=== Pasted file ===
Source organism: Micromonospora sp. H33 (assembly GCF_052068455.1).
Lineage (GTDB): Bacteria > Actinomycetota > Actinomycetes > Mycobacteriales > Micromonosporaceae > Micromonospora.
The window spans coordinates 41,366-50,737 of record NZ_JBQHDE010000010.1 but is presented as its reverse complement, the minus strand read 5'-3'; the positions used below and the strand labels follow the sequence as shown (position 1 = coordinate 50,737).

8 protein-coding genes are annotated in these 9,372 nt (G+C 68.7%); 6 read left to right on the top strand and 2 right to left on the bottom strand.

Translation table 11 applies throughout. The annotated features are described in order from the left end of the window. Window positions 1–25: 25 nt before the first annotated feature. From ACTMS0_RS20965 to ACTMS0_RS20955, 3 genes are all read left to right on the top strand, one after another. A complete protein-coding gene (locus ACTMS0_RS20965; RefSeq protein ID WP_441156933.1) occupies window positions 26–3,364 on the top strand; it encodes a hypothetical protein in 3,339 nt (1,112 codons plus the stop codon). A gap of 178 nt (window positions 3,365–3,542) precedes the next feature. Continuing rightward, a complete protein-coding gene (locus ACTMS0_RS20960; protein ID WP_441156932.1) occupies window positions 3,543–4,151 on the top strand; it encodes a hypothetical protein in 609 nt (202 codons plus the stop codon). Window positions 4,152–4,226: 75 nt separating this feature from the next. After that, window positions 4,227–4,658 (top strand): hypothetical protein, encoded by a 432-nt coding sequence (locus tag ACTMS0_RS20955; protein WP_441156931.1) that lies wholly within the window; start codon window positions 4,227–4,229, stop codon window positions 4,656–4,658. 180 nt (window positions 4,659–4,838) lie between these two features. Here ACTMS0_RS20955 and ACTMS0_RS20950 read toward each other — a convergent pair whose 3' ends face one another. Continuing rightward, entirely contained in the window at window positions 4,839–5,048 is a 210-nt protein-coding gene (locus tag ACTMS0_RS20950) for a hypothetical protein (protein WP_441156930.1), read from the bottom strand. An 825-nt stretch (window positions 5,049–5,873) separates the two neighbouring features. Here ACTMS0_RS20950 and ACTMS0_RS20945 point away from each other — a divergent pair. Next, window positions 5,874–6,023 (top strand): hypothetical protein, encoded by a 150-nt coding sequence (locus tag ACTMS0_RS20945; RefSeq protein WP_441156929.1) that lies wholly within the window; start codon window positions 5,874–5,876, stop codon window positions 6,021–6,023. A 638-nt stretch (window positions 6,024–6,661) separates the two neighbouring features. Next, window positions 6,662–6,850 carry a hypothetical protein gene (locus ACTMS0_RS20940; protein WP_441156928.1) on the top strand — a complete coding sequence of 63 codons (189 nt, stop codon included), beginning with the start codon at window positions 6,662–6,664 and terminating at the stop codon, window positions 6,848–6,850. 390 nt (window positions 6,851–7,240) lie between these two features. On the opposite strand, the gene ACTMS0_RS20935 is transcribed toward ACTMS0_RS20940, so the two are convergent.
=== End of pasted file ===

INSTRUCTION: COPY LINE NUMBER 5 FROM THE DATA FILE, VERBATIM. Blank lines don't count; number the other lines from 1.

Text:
Translation table 11 applies throughout. The annotated features are described in order from the left end of the window. Window positions 1–25: 25 nt before the first annotated feature. From ACTMS0_RS20965 to ACTMS0_RS20955, 3 genes are all read left to right on the top strand, one after another. A complete protein-coding gene (locus ACTMS0_RS20965; RefSeq protein ID WP_441156933.1) occupies window positions 26–3,364 on the top strand; it encodes a hypothetical protein in 3,339 nt (1,112 codons plus the stop codon). A gap of 178 nt (window positions 3,365–3,542) precedes the next feature. Continuing rightward, a complete protein-coding gene (locus ACTMS0_RS20960; protein ID WP_441156932.1) occupies window positions 3,543–4,151 on the top strand; it encodes a hypothetical protein in 609 nt (202 codons plus the stop codon). Window positions 4,152–4,226: 75 nt separating this feature from the next. After that, window positions 4,227–4,658 (top strand): hypothetical protein, encoded by a 432-nt coding sequence (locus tag ACTMS0_RS20955; protein WP_441156931.1) that lies wholly within the window; start codon window positions 4,227–4,229, stop codon window positions 4,656–4,658. 180 nt (window positions 4,659–4,838) lie between these two features. Here ACTMS0_RS20955 and ACTMS0_RS20950 read toward each other — a convergent pair whose 3' ends face one another. Continuing rightward, entirely contained in the window at window positions 4,839–5,048 is a 210-nt protein-coding gene (locus tag ACTMS0_RS20950) for a hypothetical protein (protein WP_441156930.1), read from the bottom strand. An 825-nt stretch (window positions 5,049–5,873) separates the two neighbouring features. Here ACTMS0_RS20950 and ACTMS0_RS20945 point away from each other — a divergent pair. Next, window positions 5,874–6,023 (top strand): hypothetical protein, encoded by a 150-nt coding sequence (locus tag ACTMS0_RS20945; RefSeq protein WP_441156929.1) that lies wholly within the window; start codon window positions 5,874–5,876, stop codon window positions 6,021–6,023. A 638-nt stretch (window positions 6,024–6,661) separates the two neighbouring features. Next, window positions 6,662–6,850 carry a hypothetical protein gene (locus ACTMS0_RS20940; protein WP_441156928.1) on the top strand — a complete coding sequence of 63 codons (189 nt, stop codon included), beginning with the start codon at window positions 6,662–6,664 and terminating at the stop codon, window positions 6,848–6,850. 390 nt (window positions 6,851–7,240) lie between these two features. On the opposite strand, the gene ACTMS0_RS20935 is transcribed toward ACTMS0_RS20940, so the two are convergent.